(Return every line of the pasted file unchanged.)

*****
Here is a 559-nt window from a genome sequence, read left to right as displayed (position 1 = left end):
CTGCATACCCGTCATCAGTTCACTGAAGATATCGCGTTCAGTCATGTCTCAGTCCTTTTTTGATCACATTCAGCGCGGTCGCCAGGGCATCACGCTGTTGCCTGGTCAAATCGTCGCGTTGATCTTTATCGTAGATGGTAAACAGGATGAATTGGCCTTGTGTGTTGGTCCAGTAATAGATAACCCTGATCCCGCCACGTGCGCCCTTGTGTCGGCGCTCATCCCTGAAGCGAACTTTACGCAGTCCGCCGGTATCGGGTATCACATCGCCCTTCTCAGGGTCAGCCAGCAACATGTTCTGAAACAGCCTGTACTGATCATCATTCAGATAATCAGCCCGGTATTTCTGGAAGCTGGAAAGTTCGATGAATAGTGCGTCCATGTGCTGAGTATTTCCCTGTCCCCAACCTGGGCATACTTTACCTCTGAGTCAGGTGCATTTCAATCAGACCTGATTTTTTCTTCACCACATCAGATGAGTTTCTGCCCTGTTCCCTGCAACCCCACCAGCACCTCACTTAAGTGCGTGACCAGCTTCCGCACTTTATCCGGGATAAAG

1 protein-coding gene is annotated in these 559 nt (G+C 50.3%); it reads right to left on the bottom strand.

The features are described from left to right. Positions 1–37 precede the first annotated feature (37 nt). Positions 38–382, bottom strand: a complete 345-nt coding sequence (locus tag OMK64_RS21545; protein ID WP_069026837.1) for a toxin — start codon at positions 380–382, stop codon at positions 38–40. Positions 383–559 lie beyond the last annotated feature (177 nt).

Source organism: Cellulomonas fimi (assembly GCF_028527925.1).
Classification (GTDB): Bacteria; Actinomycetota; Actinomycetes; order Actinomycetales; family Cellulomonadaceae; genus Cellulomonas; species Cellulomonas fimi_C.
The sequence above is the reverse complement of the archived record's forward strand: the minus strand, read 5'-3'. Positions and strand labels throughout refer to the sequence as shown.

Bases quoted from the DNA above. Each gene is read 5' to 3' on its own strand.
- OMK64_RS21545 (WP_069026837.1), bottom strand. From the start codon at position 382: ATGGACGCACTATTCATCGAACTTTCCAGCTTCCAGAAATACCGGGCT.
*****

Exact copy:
Here is a 559-nt window from a genome sequence, read left to right as displayed (position 1 = left end):
CTGCATACCCGTCATCAGTTCACTGAAGATATCGCGTTCAGTCATGTCTCAGTCCTTTTTTGATCACATTCAGCGCGGTCGCCAGGGCATCACGCTGTTGCCTGGTCAAATCGTCGCGTTGATCTTTATCGTAGATGGTAAACAGGATGAATTGGCCTTGTGTGTTGGTCCAGTAATAGATAACCCTGATCCCGCCACGTGCGCCCTTGTGTCGGCGCTCATCCCTGAAGCGAACTTTACGCAGTCCGCCGGTATCGGGTATCACATCGCCCTTCTCAGGGTCAGCCAGCAACATGTTCTGAAACAGCCTGTACTGATCATCATTCAGATAATCAGCCCGGTATTTCTGGAAGCTGGAAAGTTCGATGAATAGTGCGTCCATGTGCTGAGTATTTCCCTGTCCCCAACCTGGGCATACTTTACCTCTGAGTCAGGTGCATTTCAATCAGACCTGATTTTTTCTTCACCACATCAGATGAGTTTCTGCCCTGTTCCCTGCAACCCCACCAGCACCTCACTTAAGTGCGTGACCAGCTTCCGCACTTTATCCGGGATAAAG

1 protein-coding gene is annotated in these 559 nt (G+C 50.3%); it reads right to left on the bottom strand.

The features are described from left to right. Positions 1–37 precede the first annotated feature (37 nt). Positions 38–382, bottom strand: a complete 345-nt coding sequence (locus tag OMK64_RS21545; protein ID WP_069026837.1) for a toxin — start codon at positions 380–382, stop codon at positions 38–40. Positions 383–559 lie beyond the last annotated feature (177 nt).

Source organism: Cellulomonas fimi (assembly GCF_028527925.1).
Classification (GTDB): Bacteria; Actinomycetota; Actinomycetes; order Actinomycetales; family Cellulomonadaceae; genus Cellulomonas; species Cellulomonas fimi_C.
The sequence above is the reverse complement of the archived record's forward strand: the minus strand, read 5'-3'. Positions and strand labels throughout refer to the sequence as shown.

Bases quoted from the DNA above. Each gene is read 5' to 3' on its own strand.
- OMK64_RS21545 (WP_069026837.1), bottom strand. From the start codon at position 382: ATGGACGCACTATTCATCGAACTTTCCAGCTTCCAGAAATACCGGGCT.